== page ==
And people (male and female) who feel like they own the performer. I mean, I'm *nobody*, and I hit that occasionally. The fan develops a sense of entitlement not just over the work, but over the artist. Next thing you know, you've gone from fainting fangirl to crazy stalker chick.

I find that distressing. I can't be around it. It gives me a wiggins.

*g*

I'm glad I'm not coming across as creepy/dominating to you. I'm just freaking fascinated. I want to learn to do that narrative tension expectation/denial thing.
(Deleted comment)
28th-Sep-2006 02:03 pm (UTC) - Re: I've been keeping this icon ready for AGES! And I get to USE IT!
And you and I met apart-from-the-work, so we have a non-fan-founded relationship. Exactly. It gets sticky.

There's only so often somebody can tell me how much they love my stuff before I want to talk about... television. Or rock and roll. Or hiking trails.

(Not that you do that.)

(Weirdly, I can talk about the *craft* forever. But being praised for what I do? I'll be under the couch. *g*)

[Bad username: mrs_actornamehere] would be a great sock puppet.

And yeah. Kids get a pass. They're *supposed* to fixate on somebody. It's what we *do* at sixteen, twenty. At forty? It wooorrries me. (Note: It is possible to be a long-term fan without being a creepy stalker, I hope. Otherwise, I'm going to find out one of these days about the restraining order Eric Stoltz has out on me.)

Oh, as long as we're talking about songs that deconstruct creepy narrators:

la.

http://www.david-bowie.co.uk/Falldog_Bombs_The_Moon.html
28th-Sep-2006 05:04 pm (UTC) - Re: I've been keeping this icon ready for AGES! And I get to USE IT!
We fixate on people who have something we want. Younger folks tend to fixate based on simpler principles, that's the only difference that seems genuine to me.
28th-Sep-2006 05:08 pm (UTC) - Re: I've been keeping this icon ready for AGES! And I get to USE IT!
Oh, I haven't fixated the way I did when I was sixteen since, well, I was twenty-three.

Sorry to disappoint you man.
(Deleted comment)
28th-Sep-2006 01:37 pm (UTC) - "What the HECK did you think it was made with?!"
That Cracked Actor vid is WONDERFUL. GOD that song is ... *eeks*

Yeah, it's a totally creepy song.

Omniscient narrative?

...yanno, that may be one of the things that I'm responding to so strongly. Because sometimes you do get an omniscient narrative--like him deconstructing the "God is an American!" statement in the Berlin performance clip that Started It All--and sometimes you just get a brilliantly unreliable first-person narrative. (And I love, love, love Roger Zelazny, who does the same thing. Slickest unreliable narrators in the business.)

Which is where some of the deconstruction comes in as well; you're not supposed to like this character. And you're not supposed to trust the narrative, yeah. But you are supposed to trust the performance...

!

!!

!!! ! !!!

Um. What you said. Exactly. There's something important in there about writing unreliable narrators that I need to ferret out. Or at least restate, because you are exactly right. The POV is unreliable. The narrator is unreliable. The narrative cannot be.

And yeah, with the sharp edges things. I recall--not that I saw them at the time--but in the immediate post-Ziggy era, sometimes you could catch his frustration with interviewers. It's a story. Of course Ziggie died. It's a story. He had to die. It's in the song. It's HOW THE STORY GOES.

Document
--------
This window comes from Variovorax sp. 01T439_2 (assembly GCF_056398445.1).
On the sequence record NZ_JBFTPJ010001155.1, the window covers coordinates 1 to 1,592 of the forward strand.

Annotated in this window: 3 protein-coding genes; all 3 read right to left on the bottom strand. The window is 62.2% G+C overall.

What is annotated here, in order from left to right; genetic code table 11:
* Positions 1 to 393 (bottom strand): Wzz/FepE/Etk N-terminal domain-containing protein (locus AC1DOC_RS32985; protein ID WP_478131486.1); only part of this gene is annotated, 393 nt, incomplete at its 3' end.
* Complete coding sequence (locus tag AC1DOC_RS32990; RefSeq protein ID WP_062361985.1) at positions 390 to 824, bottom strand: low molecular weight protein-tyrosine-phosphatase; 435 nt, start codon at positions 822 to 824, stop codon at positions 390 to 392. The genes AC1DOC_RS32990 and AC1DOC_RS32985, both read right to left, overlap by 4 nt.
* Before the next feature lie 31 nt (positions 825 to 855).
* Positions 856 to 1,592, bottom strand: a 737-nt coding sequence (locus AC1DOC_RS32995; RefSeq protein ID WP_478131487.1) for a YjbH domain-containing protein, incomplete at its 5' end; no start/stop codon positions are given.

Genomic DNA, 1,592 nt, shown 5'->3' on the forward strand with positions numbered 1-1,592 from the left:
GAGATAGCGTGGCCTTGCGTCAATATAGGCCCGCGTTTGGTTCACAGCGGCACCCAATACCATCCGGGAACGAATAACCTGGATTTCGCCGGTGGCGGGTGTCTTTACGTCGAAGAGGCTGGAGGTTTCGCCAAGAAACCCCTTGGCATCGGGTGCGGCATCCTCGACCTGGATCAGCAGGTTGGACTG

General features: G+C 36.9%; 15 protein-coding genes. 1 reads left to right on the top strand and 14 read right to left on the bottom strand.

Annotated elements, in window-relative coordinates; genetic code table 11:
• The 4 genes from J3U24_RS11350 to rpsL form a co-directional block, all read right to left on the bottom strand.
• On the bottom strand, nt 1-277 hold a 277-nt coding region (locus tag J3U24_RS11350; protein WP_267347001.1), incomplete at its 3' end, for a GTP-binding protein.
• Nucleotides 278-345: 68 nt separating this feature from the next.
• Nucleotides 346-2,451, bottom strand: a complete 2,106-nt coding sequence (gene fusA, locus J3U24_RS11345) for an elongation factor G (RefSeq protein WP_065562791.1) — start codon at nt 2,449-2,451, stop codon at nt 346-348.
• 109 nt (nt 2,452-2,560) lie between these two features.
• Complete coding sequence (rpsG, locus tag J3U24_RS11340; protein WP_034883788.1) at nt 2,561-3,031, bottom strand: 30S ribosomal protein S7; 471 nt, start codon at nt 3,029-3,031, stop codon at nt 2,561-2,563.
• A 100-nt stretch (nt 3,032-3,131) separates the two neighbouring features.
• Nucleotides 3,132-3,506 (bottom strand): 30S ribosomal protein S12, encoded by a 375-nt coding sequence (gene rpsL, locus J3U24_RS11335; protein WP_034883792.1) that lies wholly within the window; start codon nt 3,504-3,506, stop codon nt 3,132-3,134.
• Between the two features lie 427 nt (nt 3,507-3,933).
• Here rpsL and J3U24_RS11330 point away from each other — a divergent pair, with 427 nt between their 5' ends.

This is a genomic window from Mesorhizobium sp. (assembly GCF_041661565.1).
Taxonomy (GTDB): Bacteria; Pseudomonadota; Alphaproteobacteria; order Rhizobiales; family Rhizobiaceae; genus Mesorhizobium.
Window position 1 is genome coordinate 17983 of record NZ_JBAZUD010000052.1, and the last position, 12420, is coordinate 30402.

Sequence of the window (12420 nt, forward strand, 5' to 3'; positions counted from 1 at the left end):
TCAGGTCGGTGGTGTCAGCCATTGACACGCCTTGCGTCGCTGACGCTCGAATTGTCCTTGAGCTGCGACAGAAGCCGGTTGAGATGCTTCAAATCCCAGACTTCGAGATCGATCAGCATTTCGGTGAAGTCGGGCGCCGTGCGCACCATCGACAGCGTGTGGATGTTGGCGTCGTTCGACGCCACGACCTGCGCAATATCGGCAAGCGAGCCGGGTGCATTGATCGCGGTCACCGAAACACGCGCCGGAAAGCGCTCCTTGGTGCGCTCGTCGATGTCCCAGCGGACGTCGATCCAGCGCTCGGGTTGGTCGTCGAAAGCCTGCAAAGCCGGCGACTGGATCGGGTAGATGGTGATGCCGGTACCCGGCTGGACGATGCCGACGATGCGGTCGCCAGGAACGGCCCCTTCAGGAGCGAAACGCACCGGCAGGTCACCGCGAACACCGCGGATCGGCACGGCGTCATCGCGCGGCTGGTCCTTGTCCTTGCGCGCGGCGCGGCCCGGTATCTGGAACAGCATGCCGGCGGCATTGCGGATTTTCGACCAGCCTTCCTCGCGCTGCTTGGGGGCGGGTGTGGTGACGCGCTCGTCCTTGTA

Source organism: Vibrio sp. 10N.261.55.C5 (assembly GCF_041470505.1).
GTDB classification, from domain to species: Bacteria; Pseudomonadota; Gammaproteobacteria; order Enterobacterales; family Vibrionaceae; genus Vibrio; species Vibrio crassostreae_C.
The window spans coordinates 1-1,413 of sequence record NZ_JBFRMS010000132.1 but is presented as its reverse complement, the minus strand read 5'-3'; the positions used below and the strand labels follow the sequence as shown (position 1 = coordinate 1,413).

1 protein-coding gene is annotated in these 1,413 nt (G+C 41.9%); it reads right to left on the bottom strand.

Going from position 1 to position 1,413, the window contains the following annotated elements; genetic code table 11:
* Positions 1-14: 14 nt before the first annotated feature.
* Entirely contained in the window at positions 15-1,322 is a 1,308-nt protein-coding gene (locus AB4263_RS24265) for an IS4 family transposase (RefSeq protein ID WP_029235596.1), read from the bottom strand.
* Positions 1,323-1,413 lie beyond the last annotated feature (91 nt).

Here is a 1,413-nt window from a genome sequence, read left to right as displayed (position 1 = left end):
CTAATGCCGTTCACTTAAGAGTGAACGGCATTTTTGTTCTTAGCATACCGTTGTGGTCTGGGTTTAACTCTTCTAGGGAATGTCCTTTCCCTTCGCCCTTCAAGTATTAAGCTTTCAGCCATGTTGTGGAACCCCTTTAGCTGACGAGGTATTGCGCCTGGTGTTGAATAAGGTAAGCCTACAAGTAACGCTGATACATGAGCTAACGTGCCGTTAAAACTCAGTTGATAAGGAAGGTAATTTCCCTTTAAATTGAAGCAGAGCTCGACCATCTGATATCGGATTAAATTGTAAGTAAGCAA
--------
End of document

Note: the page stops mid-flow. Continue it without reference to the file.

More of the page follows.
la.

Clue phone. It's for you.

And yeah, the
28th-Sep-2006 02:33 pm (UTC) - Re: "What the HECK did you think it was made with?!"
You (generalized audience-you) trust Bowie to keep control of his narrators.

Just like you trust Zelazny to keep control of Corwin.

You trust the narrative not to be pwned by the narrator.

Because, you know, if my books were being WRITTEN by Felix Harrowgate, rather than being NARRATED by Felix Harrowgate ... we would have very different books.
28th-Sep-2006 02:36 pm (UTC) - Re: "What the HECK did you think it was made with?!"
Because, you know, if my books were being WRITTEN by Felix Harrowgate, rather than being NARRATED by Felix Harrowgate ... we would have very different books.

Ah, yes. Yes. That, exactly.

Because you have that little bastard on a curb bit, and you have the spurs.
(Deleted comment)
28th-Sep-2006 01:50 pm (UTC) - How the heck did I get this far into a discussion--
of genderfuck as stagecraft and not even mention Annie Lennox?

*pauses for to stare at herself in befuddlement*

*pauses for a moment of Annie Lennox appreciation*

*pauses to watch some concert videos*

Right. Back now.

This performance?

http://www.youtube.com/watch?v=TUQcGX7Jd80&eurl=

Gorgeous, yeah.

The thing you're talking about--WRT "Let's Dance"--reminds me of the Johnny Cash performance of "Hurt."

Which he pwns.

Well, if any asshole is entitled to sing that song, it's Cash. He had the t-shirt.

It can come off as a bit wangsty in other hands.
28th-Sep-2006 01:51 pm (UTC) - Re: I've been keeping this icon ready for AGES! And I get to USE IT!
Rehersal for the same performance.

http://www.youtube.com/watch?v=0VLS-P9m0BM

...I'm *stealing* that joke.
(Deleted comment)
29th-Sep-2006 01:34 am (UTC) - Luck walked in and you looked in time.
I dunno. Picture quality is bad, but I may have caught a shine off his cheek for a second. Hard to tell.

Yeah. Self-revelation can in fact be self-indulgence.

Or wangst.

The thing I love about Bowie is the narrative layers. (Okay, one of the things.) The songs have a surface, and then there are stories and stories underneath. "Golden Years" might be a simple promise from an older and wiser businessman to protect a young rising star.

Or it might be an incredibly manipulative and exploitative bastard running a young woman's life and isolating her from her friends.

doing all right, but you gotta get smart...

Also, anybody who comes up with line like "all the little beautiful champion boys dripping on the end of a gun" can write words around me any day.